Resident Stephen Price interjected the council and city did have a choice. “Roof water off of every structure in Georgetown.”
All but Tingle-Sames voted in favor of the rate increase. “But not because I want to drink roof water,” she said.
The council also heard a first reading on an ordinance governing unmanned aircraft systems, or drones, to provide for prohibited areas of launching and landing, safe operation, and prohibitions on operating unmanned aircraft systems for the purpose of voyeurism or harassment.
“People, particularly parents, have been concerned about drones flying over private swimming pools and privacy. This just gives us some protections for people’s privacy,” Prather said. “There’s not much we can control, but we made it as strong as we are allowed to.”
There was also a first reading on an amendment to the smoking ordinance revising definition of a retail tobacco store. This ordinance is in response to plans for a cigar and bourbon bar downtown in the former Lock and Key.
“We wanted to protect the integrity of our current smoking ordinance because people like it and we didn’t want to create loopholes,” Prather said. “We did it with half of the sales have to be tobacco, and wanted to check with the business owner (of the proposed cigar bar) if he can meet that and he believes he can. We also wanted to set it high enough that no other business could sneak in, such as a beer joint wanting to allow smoking but 50 percent of their business is not going to come from tobacco products.”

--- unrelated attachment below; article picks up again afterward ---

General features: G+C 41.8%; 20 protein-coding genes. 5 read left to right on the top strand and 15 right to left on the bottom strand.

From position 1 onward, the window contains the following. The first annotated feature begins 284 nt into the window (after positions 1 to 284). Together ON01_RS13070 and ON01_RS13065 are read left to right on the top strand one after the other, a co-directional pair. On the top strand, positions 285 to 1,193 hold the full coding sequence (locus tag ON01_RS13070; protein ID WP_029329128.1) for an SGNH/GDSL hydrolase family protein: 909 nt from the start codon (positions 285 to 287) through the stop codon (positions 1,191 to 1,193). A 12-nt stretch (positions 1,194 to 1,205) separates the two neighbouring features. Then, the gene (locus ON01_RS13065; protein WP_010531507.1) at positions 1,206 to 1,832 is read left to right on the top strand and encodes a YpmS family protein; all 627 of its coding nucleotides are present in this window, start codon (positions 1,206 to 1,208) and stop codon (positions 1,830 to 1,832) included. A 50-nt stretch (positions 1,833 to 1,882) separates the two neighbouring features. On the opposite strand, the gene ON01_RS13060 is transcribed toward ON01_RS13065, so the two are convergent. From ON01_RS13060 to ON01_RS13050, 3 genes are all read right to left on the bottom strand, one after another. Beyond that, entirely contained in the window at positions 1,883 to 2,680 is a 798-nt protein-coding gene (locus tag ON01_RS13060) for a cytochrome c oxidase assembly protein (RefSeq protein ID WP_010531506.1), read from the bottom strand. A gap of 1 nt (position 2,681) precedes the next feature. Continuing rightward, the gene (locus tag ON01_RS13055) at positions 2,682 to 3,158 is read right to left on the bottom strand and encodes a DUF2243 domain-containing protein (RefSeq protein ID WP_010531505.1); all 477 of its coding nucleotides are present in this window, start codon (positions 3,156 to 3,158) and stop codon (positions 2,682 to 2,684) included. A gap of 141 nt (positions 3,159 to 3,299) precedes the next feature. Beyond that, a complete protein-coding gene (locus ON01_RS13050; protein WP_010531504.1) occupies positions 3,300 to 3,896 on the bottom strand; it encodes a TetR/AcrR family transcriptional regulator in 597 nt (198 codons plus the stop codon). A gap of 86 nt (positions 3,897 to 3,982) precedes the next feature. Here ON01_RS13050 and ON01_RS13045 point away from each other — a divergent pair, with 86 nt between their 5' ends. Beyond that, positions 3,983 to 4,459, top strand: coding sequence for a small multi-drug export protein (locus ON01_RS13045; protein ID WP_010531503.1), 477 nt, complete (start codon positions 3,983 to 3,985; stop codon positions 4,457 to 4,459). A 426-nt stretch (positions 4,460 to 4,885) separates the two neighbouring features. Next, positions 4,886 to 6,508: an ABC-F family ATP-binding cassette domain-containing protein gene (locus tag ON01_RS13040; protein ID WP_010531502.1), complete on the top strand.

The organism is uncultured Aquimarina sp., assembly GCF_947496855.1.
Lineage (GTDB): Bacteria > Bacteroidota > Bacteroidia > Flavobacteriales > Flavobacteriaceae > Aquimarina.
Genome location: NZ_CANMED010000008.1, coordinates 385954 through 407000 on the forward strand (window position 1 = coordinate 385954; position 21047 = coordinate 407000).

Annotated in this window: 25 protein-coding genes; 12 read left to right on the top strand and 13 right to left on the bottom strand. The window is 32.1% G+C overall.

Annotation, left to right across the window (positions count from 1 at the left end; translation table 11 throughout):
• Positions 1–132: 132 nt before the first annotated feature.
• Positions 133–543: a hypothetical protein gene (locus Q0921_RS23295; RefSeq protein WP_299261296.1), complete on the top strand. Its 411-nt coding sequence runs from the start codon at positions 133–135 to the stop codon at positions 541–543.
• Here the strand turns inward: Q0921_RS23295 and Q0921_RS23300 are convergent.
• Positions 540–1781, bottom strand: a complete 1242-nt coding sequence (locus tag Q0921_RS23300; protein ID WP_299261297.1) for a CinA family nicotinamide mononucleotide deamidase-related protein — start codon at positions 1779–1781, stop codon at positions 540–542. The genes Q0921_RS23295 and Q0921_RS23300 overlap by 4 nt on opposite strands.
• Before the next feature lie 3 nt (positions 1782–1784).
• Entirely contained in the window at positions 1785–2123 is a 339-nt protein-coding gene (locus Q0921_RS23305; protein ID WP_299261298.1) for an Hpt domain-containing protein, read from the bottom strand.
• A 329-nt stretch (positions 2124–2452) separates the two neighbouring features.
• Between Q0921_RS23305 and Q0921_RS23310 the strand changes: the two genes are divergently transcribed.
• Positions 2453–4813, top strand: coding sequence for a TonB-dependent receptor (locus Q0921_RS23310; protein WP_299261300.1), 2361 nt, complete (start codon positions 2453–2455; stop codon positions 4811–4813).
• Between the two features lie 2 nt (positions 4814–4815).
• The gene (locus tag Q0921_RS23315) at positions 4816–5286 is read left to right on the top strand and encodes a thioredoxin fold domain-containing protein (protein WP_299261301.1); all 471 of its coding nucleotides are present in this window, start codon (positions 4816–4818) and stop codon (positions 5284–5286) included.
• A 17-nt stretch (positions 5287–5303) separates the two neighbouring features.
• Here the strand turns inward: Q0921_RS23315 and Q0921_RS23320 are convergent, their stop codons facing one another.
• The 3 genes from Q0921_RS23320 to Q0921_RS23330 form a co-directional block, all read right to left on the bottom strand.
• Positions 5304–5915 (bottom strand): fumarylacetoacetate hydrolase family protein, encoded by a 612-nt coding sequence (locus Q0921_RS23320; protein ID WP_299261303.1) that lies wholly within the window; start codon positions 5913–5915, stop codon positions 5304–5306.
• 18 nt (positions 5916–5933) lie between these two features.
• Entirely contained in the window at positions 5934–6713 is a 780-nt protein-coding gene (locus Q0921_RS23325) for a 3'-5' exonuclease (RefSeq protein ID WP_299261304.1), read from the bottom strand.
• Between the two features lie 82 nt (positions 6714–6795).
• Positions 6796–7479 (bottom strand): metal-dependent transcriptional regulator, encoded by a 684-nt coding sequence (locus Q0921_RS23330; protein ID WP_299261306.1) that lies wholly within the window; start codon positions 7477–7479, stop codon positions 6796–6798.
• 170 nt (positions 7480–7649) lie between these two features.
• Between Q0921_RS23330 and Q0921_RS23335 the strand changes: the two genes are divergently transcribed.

“Smoking in tobacco shops is already anticipated and expected in the current ordinance,” Prather said. “Citizens have grown accustomed to the smoking ordinance and like it. As we considered a change in the ordinance to allow something like a cigar bar, we just have to be careful not to open loopholes.”
In other business:
— Approved a municipal order on an easement on Finley Drive covering about 560 square feet. It is a road easement that the owner has agreed to maintain. All approved the order, although Lusby recused himself as he and the owner have some business dealings together, but not on this property.
— Held a first reading on a zone change ordinance and annexation ordinance on the Drake property located at or around the intersection of McClelland Circle and 62 Bypass from A-1 to C-1 and B-5 and B-2 to C-1.
Steve McClain can be reached at firstname.lastname@example.org.